1. Radiotracer and cannulation techniques have been used to measure branchial fluxes and internal distributions of sodium in freshwater adapted rainbow trout at rest, during one hour of swimming activity, and during one hour of postexercise recovery. 2. Activity was imposed by manual chasing in a small chamber. Ventilatory and cardiovascular changes occurring during and after this procedure were similar to those associated with normal swimming. 3. Sodium efflux rate equalled influx at rest, increased 70% during exercise, and returned to slightly below resting levels during recovery; influx rate remained invariant under the three treatments. The switch from a negative to a positive branchial sodium balance at the end of exercise occurred extremely rapidly. 4. Despite the branchial deficit, plasma sodium levels tended to rise in active fish. This effect was associated with an apparent reduction in blood volume. 5. Terminal concentrations of sodium and water in "white" muscle did not differ significantly among treatment groups. 6. Expansion of the radiosodium space in active and recovering trout exceeded that in resting animals because of a faster rate of dispersal of influxed sodium out of the plasma compartment into tissues other than "white" muscle.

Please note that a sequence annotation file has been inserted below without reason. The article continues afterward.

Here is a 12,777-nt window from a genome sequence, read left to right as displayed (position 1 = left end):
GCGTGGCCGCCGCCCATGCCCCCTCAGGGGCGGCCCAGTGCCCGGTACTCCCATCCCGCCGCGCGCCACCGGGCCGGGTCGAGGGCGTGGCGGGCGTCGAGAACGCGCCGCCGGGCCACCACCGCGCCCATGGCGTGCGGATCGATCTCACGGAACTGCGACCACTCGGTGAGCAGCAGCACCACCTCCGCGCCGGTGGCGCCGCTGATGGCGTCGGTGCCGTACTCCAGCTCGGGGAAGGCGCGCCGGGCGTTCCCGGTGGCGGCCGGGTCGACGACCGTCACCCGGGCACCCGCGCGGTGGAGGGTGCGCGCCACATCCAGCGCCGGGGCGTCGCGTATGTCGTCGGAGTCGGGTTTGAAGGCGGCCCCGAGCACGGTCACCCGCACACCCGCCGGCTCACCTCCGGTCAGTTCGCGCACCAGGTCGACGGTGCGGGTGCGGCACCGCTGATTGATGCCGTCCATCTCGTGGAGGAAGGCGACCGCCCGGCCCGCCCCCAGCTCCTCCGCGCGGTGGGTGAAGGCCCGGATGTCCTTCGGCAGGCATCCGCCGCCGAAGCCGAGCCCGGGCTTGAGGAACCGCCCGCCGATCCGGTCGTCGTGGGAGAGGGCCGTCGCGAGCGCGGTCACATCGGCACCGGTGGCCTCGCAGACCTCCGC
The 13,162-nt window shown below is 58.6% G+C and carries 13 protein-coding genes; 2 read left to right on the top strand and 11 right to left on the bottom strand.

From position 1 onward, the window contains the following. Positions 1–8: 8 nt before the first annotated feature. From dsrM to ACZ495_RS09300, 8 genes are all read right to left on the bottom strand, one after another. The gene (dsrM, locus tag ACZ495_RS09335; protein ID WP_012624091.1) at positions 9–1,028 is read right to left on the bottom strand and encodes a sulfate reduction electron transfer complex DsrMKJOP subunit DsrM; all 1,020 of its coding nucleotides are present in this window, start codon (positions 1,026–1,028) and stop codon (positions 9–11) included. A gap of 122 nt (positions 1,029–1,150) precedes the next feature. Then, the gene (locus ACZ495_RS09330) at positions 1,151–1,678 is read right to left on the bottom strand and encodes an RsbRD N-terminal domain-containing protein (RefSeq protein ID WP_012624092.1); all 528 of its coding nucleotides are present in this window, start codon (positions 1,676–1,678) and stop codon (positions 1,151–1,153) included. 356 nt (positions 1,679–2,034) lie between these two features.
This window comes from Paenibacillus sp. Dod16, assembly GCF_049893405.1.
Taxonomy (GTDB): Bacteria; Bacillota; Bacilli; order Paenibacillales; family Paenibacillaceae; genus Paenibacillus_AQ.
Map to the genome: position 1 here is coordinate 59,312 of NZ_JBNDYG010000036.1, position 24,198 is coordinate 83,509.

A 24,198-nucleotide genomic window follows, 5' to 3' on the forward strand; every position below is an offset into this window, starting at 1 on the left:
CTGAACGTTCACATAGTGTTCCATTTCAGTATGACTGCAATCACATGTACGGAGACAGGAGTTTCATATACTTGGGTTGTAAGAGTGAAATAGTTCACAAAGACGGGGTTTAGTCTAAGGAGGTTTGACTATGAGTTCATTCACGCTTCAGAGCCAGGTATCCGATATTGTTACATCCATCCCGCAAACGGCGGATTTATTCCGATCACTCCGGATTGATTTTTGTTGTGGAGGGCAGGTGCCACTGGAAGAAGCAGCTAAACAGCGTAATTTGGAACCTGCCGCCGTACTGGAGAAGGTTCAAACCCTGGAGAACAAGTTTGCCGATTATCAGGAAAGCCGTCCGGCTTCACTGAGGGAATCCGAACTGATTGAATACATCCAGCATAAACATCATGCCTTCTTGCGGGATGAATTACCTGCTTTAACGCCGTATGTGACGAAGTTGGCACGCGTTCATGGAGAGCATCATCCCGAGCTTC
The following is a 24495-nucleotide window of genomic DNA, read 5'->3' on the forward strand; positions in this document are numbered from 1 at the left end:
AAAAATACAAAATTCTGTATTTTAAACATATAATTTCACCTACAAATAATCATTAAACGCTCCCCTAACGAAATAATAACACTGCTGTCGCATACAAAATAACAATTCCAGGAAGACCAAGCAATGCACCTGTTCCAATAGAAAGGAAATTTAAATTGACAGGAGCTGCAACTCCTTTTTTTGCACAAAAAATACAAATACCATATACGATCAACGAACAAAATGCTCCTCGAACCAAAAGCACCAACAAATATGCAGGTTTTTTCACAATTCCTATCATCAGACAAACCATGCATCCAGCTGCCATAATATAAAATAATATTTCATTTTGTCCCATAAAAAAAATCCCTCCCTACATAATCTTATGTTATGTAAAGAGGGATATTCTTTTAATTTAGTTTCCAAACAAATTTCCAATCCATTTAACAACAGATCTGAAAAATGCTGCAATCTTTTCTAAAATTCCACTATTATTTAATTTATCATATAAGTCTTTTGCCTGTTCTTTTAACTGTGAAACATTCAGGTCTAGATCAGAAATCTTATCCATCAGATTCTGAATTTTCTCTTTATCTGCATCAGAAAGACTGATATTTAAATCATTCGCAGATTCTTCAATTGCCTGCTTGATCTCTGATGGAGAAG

ASJC Scopus subject areas
- Ecology, Evolution, Behavior and Systematics
- Animal Science and Zoology
- Behavioral Neuroscience